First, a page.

Customer service is not the most important thing in retail - contrary to what you may have been led to believe.
- If you run a fast food joint and your staff greets the customers most politely and you produce their order really quickly, it doesn't mean the customers will keep coming back.
- If you run a boutique and your staff ask their questions in a non-threatening way and don’t come across ‘salesy’, it doesn't mean the customers will keep coming back.
- If you run a five star hotel and the concierge knows the customer’s name and the bell hop is fats and friendly and the room service is super quick, it doesn't mean the customers will keep coming back.
Most people say customer service is the most important thing in retail. Everybody seems to think that ‘great customer service’ will see off the threat of online retail.
Some consultants want to sound more contemporary so talk about customer experience when they still mean the same old customer service.
Here is the thing though:
- Your hamburger pattie may taste like minced cockroach.
- Your dresses may fall apart at the seam after two washes.
- Your hotel bed may be rock hard and there is a funny smell in the room.
If that were the case then friendly smiles won’t help. Greeting the customer nicely won’t make them order another burger.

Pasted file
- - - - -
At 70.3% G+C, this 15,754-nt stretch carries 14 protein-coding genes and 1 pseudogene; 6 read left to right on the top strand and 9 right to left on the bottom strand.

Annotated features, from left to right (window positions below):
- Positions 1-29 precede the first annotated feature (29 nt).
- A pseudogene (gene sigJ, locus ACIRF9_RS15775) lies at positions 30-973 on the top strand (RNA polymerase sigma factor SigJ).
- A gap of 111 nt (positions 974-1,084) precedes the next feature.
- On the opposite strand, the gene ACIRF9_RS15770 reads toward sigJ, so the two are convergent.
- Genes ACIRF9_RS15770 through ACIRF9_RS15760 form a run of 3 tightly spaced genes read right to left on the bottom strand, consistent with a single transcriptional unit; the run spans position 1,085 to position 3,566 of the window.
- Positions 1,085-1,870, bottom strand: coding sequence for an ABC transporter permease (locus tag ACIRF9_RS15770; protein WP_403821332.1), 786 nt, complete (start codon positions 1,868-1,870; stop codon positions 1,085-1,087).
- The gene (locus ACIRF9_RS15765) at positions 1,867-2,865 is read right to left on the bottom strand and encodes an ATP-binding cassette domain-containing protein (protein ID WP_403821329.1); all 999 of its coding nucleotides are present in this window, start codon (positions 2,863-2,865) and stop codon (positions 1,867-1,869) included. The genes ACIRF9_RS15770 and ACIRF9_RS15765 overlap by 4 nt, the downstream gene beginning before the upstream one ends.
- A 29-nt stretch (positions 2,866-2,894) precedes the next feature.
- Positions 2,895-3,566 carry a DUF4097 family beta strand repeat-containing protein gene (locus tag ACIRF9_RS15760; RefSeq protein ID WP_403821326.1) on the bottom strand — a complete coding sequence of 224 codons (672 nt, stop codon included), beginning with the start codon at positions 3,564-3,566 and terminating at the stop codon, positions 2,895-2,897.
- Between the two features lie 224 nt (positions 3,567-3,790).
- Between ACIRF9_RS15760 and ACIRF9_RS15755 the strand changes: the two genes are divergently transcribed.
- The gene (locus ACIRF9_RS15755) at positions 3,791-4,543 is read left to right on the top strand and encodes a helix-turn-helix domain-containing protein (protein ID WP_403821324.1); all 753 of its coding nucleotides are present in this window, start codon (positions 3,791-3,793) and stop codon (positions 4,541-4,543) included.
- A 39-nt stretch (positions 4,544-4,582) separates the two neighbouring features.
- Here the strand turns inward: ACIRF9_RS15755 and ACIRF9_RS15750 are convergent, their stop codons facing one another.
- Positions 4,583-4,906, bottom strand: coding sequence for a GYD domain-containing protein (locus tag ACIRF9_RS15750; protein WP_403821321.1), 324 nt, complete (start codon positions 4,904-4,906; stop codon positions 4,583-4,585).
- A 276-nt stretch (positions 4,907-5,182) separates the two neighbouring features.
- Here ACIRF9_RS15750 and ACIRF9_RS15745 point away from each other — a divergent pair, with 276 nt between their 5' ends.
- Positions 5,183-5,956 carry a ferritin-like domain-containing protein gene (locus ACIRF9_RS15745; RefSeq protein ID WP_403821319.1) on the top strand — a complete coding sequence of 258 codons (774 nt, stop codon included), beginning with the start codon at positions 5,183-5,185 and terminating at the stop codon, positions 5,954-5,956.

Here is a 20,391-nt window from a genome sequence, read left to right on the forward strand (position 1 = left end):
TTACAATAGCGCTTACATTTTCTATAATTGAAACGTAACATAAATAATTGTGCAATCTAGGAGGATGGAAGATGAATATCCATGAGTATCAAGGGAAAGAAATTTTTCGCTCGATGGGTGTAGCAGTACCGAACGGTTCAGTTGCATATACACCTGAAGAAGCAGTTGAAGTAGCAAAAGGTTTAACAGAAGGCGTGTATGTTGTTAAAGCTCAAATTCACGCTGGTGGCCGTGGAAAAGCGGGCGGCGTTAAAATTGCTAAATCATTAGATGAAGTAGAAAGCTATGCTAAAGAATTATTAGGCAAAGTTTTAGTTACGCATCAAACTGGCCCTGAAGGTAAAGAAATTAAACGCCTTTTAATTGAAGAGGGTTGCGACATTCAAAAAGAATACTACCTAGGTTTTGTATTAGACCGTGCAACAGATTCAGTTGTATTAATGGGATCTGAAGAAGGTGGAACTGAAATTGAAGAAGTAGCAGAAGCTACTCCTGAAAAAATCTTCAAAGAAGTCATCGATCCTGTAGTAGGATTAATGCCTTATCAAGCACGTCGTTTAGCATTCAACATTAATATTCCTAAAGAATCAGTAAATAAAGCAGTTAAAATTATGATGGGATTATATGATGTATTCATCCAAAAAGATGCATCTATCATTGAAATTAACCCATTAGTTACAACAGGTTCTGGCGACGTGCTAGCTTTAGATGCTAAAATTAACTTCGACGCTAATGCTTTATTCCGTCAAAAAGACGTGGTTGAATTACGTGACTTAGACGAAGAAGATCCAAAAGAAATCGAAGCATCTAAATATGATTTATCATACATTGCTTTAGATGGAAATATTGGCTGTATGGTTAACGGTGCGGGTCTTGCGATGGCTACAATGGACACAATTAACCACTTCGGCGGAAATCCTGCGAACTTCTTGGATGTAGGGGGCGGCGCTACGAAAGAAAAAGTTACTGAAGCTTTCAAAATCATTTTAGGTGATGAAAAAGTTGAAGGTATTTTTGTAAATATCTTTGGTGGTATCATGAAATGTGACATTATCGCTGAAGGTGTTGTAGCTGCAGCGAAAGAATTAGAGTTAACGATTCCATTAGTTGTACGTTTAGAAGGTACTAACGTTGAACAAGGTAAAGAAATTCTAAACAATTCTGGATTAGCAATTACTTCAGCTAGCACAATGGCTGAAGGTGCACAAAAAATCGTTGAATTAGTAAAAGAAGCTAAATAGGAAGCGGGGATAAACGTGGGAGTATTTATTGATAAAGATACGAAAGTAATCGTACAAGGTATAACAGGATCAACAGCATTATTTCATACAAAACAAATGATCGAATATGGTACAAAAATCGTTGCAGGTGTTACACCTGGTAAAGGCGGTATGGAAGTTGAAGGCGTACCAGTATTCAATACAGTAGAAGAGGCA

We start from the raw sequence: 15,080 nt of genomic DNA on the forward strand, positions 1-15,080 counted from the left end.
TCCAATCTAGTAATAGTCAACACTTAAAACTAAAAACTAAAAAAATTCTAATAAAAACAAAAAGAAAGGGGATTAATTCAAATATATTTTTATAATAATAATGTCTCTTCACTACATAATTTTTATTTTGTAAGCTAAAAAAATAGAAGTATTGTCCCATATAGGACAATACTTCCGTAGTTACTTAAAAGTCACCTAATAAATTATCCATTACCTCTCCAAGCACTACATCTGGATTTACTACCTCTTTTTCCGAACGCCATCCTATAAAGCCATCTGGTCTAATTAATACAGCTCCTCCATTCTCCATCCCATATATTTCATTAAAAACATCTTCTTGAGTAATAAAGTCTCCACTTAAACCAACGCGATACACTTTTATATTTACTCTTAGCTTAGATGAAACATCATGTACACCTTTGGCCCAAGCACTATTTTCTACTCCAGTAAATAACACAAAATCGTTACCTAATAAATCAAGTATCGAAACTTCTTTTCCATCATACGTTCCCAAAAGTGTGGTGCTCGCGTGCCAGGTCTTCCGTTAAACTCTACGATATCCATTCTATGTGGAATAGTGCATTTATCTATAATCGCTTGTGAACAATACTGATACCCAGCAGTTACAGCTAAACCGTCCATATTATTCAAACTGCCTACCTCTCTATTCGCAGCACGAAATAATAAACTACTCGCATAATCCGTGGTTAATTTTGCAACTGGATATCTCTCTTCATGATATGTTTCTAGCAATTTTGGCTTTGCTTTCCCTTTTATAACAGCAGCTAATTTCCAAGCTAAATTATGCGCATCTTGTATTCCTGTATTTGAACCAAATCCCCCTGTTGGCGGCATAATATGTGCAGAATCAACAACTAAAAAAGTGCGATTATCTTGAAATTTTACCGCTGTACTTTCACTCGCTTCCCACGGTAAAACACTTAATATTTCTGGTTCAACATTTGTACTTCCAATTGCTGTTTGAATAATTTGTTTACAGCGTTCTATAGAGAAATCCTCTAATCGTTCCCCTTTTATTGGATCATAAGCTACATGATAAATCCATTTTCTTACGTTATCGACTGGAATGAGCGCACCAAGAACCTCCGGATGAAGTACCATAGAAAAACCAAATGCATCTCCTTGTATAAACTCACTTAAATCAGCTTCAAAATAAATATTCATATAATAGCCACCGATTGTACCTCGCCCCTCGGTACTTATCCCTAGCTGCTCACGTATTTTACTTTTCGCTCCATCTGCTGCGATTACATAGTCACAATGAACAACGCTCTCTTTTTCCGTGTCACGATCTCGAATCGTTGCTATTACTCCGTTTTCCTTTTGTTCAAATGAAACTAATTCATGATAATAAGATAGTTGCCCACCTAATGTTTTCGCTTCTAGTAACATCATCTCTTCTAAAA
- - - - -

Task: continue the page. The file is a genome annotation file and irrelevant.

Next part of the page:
Of course service matters.
But the best customer service in the world will NOT overcome inferior or inappropriate product. That does not mean that only premium products will do. A hard mattress may be overlooked in a 1-star motel because people consider value (not price) to assess if a product is appropriate. Nobody expects a $5 t-shirt to last for years – we understand that it is disposable fashion.
Some may actually say that value-for-money, hygiene, convenience etc are ALL aspects of good customer service.
That would mean that EVERYTHING is customer service – or that NOTHING is customer service; so that is not really a useful definition of customer service.
But nothing matters if the product does not do what it is supposed to.
People ‘say’ the customer is buying the sizzle not the steak. That is not quite true. They buy the sizzle IF they are happy with the steak.
The assumption is that it relatively easy to replicate a ‘good steak’ but no so easy to replicate really ‘good sizzle’.
But when determining the relative priorities in your business, remember this: A great product can survive poor service but great service won’t rescue a bad product.
I know I am right, because Jerry Seinfeld agrees – if you watch his skit on the Soup Nazi you will know what I mean.
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